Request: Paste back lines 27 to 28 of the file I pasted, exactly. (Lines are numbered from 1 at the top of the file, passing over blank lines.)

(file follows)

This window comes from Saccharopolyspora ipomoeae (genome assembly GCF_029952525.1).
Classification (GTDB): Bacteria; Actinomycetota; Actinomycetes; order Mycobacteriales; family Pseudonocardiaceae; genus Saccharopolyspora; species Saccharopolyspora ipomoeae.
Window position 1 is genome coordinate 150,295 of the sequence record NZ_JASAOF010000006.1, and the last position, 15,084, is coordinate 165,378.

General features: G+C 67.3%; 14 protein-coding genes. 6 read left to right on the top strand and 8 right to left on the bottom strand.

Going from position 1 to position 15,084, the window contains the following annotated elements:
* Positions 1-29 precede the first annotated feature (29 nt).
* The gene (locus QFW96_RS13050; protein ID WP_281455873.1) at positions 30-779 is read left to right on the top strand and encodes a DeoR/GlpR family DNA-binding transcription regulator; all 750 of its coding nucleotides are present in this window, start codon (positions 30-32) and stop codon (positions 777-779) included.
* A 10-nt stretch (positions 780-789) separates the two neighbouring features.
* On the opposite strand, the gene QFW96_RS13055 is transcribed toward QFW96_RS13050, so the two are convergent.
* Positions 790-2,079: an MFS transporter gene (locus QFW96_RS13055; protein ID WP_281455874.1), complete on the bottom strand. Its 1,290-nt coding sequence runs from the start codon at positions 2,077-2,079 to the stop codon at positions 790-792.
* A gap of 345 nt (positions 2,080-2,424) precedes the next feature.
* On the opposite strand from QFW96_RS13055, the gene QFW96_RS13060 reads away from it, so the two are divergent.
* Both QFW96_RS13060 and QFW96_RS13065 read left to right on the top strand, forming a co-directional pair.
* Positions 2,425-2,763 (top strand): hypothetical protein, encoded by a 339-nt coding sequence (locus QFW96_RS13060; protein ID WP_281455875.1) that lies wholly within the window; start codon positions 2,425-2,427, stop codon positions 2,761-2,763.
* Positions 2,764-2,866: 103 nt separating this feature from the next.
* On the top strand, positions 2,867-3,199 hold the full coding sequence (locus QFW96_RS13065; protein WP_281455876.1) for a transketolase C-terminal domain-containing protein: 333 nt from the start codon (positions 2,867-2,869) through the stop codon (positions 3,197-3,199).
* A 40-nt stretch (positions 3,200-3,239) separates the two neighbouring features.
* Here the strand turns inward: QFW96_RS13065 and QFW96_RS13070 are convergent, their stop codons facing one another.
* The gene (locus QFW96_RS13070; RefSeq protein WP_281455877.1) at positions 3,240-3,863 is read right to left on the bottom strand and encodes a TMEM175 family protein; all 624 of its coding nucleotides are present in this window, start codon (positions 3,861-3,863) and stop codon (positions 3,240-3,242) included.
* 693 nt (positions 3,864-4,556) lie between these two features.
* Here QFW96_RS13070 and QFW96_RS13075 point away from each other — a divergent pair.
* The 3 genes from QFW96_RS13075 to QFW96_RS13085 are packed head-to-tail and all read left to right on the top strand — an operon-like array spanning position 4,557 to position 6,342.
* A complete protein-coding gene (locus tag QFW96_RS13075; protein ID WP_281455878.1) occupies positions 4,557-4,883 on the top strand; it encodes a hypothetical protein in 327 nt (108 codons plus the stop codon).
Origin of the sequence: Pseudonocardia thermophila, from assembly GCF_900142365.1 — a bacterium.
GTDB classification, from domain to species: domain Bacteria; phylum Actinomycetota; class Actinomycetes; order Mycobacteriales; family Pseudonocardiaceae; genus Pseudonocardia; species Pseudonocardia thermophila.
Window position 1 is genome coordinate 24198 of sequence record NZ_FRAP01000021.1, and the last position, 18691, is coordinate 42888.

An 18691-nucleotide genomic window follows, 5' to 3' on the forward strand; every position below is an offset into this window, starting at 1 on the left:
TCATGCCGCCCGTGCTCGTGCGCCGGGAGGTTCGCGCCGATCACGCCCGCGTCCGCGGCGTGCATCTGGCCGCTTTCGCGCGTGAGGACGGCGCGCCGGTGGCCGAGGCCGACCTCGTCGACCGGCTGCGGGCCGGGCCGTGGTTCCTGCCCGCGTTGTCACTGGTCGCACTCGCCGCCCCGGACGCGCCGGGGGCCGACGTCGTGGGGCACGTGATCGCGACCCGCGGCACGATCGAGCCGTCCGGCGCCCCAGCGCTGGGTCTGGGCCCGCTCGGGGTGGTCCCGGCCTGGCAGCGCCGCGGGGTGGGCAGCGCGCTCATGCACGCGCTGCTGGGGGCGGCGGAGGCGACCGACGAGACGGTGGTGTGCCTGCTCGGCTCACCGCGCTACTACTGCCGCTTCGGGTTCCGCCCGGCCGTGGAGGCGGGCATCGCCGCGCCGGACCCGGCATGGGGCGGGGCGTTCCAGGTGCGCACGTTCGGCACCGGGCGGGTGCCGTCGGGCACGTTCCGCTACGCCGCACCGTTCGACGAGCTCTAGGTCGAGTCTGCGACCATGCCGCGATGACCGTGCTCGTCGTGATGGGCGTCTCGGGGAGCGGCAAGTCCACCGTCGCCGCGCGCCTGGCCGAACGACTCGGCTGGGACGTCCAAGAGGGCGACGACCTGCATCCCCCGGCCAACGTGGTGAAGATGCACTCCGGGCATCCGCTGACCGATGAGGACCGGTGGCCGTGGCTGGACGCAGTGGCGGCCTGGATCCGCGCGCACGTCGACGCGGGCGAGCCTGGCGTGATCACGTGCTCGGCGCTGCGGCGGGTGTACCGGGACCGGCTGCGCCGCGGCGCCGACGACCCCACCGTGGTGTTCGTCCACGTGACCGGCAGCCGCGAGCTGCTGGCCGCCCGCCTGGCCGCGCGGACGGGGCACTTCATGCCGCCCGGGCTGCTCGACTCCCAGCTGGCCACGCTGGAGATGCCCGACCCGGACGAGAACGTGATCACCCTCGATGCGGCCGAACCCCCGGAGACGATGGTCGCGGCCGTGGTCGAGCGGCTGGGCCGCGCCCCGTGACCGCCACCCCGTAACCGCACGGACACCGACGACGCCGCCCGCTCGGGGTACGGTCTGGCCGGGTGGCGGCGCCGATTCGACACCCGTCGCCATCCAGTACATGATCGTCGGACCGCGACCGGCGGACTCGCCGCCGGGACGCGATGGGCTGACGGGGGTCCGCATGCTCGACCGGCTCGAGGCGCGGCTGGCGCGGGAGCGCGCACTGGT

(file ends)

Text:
An 18691-nucleotide genomic window follows, 5' to 3' on the forward strand; every position below is an offset into this window, starting at 1 on the left:
TCATGCCGCCCGTGCTCGTGCGCCGGGAGGTTCGCGCCGATCACGCCCGCGTCCGCGGCGTGCATCTGGCCGCTTTCGCGCGTGAGGACGGCGCGCCGGTGGCCGAGGCCGACCTCGTCGACCGGCTGCGGGCCGGGCCGTGGTTCCTGCCCGCGTTGTCACTGGTCGCACTCGCCGCCCCGGACGCGCCGGGGGCCGACGTCGTGGGGCACGTGATCGCGACCCGCGGCACGATCGAGCCGTCCGGCGCCCCAGCGCTGGGTCTGGGCCCGCTCGGGGTGGTCCCGGCCTGGCAGCGCCGCGGGGTGGGCAGCGCGCTCATGCACGCGCTGCTGGGGGCGGCGGAGGCGACCGACGAGACGGTGGTGTGCCTGCTCGGCTCACCGCGCTACTACTGCCGCTTCGGGTTCCGCCCGGCCGTGGAGGCGGGCATCGCCGCGCCGGACCCGGCATGGGGCGGGGCGTTCCAGGTGCGCACGTTCGGCACCGGGCGGGTGCCGTCGGGCACGTTCCGCTACGCCGCACCGTTCGACGAGCTCTAGGTCGAGTCTGCGACCATGCCGCGATGACCGTGCTCGTCGTGATGGGCGTCTCGGGGAGCGGCAAGTCCACCGTCGCCGCGCGCCTGGCCGAACGACTCGGCTGGGACGTCCAAGAGGGCGACGACCTGCATCCCCCGGCCAACGTGGTGAAGATGCACTCCGGGCATCCGCTGACCGATGAGGACCGGTGGCCGTGGCTGGACGCAGTGGCGGCCTGGATCCGCGCGCACGTCGACGCGGGCGAGCCTGGCGTGATCACGTGCTCGGCGCTGCGGCGGGTGTACCGGGACCGGCTGCGCCGCGGCGCCGACGACCCCACCGTGGTGTTCGTCCACGTGACCGGCAGCCGCGAGCTGCTGGCCGCCCGCCTGGCCGCGCGGACGGGGCACTTCATGCCGCCCGGGCTGCTCGACTCCCAGCTGGCCACGCTGGAGATGCCCGACCCGGACGAGAACGTGATCACCCTCGATGCGGCCGAACCCCCGGAGACGATGGTCGCGGCCGTGGTCGAGCGGCTGGGCCGCGCCCCGTGACCGCCACCCCGTAACCGCACGGACACCGACGACGCCGCCCGCTCGGGGTACGGTCTGGCCGGGTGGCGGCGCCGATTCGACACCCGTCGCCATCCAGTACATGATCGTCGGACCGCGACCGGCGGACTCGCCGCCGGGACGCGATGGGCTGACGGGGGTCCGCATGCTCGACCGGCTCGAGGCGCGGCTGGCGCGGGAGCGCGCACTGGT